On the subject of prosthetic genitals, as used in a lesbian sex scene: what's the difference? The iceberg of conversation around Blue Is The Warmest Colour has the movie (as a movie) at its tip, while everything below the water line is about the film's six minute sex scene between its two principal characters, played by Adèle Exarchopoulos and Léa Seydoux. Consistently throughout the massive, massive, nauseatingly massive discourse around Blue's sex scene, there is always one proviso provided: but, everyone takes pains to point out, Exarchopoulos and Seydoux were wearing prosthetic genitals, lovingly sculpted from their actual genitals, but not, you know, their actual genitals. So it's not real sex.
It is in that proviso - the sly cuckolding of the entire conversation about the film with the notion that the sex scene in Blue is somehow, safely, "not real" - that tells you everything you need to know about the problem with sex's dominance in the Blue conversation in the first place. This unrelenting, laser-like obsession with sex, hidden behind a chaste, Victorian assertion that sex is dirty, itself hidden behind the painfully obvious undercurrent wherein claiming enjoyment of this sweaty titillation makes most people feel ashamed.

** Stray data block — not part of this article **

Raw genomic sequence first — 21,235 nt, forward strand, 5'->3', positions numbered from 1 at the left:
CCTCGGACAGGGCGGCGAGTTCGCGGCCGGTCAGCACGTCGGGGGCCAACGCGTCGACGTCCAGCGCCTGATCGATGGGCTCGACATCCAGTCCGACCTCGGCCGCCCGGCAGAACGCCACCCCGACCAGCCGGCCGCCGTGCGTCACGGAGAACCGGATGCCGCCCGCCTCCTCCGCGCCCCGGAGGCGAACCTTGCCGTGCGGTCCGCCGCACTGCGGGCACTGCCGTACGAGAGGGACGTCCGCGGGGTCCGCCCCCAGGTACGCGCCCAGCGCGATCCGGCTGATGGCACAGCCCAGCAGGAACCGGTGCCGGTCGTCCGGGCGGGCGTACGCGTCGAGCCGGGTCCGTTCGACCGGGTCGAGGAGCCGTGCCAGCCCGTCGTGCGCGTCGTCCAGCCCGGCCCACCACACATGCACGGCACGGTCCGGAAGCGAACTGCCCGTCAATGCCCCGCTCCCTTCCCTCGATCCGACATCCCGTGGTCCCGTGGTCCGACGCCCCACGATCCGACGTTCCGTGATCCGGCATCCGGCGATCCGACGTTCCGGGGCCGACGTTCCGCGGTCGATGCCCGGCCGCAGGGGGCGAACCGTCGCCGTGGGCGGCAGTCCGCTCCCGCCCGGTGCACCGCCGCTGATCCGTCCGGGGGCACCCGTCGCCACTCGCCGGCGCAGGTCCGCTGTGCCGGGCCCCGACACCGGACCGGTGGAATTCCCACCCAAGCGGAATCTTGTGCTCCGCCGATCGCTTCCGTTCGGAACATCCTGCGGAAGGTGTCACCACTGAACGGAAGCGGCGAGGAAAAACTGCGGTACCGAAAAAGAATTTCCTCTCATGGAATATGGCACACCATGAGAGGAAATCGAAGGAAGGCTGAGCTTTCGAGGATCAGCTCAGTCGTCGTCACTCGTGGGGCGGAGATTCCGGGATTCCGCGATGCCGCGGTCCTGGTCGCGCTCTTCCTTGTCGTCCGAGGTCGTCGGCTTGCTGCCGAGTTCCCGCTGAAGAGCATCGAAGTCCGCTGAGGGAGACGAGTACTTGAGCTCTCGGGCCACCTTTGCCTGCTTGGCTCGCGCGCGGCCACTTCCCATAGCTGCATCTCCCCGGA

First off: let's call bullshit on the whole thing. I don't believe for a second that either actress was wearing a prosthetic in any shot in Blue Is The Warmest Colour where their vulvas were on display. If they were, kudos to the prosthetic artist; that person deserves the Oscar, though I doubt the Academy in its wisdom would ever have the [excuse me] balls to give out a statuette for prosthetic vaginas. But taking the production at its word for a moment...
Let's call bullshit on the idea behind the whole thing. Conduct the requisite thought experiment. Seydoux and Exarchopoulos are completely naked, except for a triangle of silicone covering their vulvas. Maybe it's larger than a triangle; maybe they are wearing silicone granny panties; maybe it's not silicone, but something else. The important part, though, is that something is covering their labia and thereabouts, and - this being 2013 and all - those parts (and their prosthetic duplicates) are shorn of any occluding pubic hair, and thus really look like labia and thereabouts.
The triangle of silicone covering the vulvas is what is keeping us from seeing the actress' real vulvas, but looks exactly like the actresses' real vulvas. If you believe the bullshit mentioned above, this prosthetic must also be thin and unobtrusive enough to pass muster on camera as the real thing.
Here's the thought experiment: Seydoux and Exarchopoulos then, on a bed and under the gaze of a camera (and a director that neither actress particularly likes any more), proceed to masturbate one another, perform cunnilingus, and analingus as well. All, theoretically, over a sliver of prosthetic that is somehow keeping the whole process from being, culturally speaking, indecent and immodest.
As I remarked to my screening partner when I saw Blue Is The Warmest Colour at the Toronto International Film Festival: if you've got your nose right up your co-star's butthole, honestly - prosthetic or no - what difference does it make?